The 40th anniversary of the Chicano Moratorium has come and gone, with little fanfare anywhere except California. It’s unfortunate, when you think about it, because it means in a way that we haven’t really learned our lesson, even in the face of laws like SB 1070.
I emailed NPR a story about the Moratorium to please reconsider their usual policy of ignoring Latino issues and make an exception for this. I got an auto response thanking me for my feedback. Do a Google News search and you only get barely two pages of results.
It’s really just one.
The National Chicano Moratorium Committee and other groups put on the protest on Aug. 29, 1970 to protest the Vietname War and other issues. About 30,000 people were at the rally in East LA. After going on for a while, LAPD remembered what they do best and started to break up the protest, and things inevitably got violent.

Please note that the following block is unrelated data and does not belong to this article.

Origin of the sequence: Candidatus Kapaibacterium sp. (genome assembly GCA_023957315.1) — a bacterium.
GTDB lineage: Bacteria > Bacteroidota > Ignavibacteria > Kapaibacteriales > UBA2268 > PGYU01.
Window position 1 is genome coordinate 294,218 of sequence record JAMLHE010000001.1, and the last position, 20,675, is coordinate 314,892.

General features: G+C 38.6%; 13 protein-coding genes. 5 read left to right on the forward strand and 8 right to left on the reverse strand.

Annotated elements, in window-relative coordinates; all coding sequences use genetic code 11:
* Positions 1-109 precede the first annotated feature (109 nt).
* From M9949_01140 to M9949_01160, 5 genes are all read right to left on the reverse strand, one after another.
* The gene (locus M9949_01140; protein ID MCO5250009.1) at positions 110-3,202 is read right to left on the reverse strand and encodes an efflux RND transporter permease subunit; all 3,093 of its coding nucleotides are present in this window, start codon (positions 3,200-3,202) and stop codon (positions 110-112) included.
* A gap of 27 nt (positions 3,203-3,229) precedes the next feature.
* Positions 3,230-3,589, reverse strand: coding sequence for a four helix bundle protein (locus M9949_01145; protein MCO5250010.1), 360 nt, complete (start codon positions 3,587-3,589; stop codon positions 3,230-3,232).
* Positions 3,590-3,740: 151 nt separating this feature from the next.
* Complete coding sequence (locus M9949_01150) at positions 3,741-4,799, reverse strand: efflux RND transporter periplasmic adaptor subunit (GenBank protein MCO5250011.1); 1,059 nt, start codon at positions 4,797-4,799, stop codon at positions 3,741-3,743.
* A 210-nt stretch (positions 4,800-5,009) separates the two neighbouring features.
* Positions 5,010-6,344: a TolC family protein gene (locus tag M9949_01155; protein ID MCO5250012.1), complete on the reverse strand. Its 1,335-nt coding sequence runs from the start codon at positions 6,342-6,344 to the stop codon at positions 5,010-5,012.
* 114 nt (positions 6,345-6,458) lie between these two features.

Four people died, including RubÃ©n Salazar, then-columnist for The Los Angeles Times. The LA County Sheriff’s Office still is thinking up excuses as to why they can’t release records about the police actions that day, most especially related to Salazar’s death.
They came, they saw, they were chased away and 40 years later, nobody cares.
[Salazar photo via the Los Angeles Times]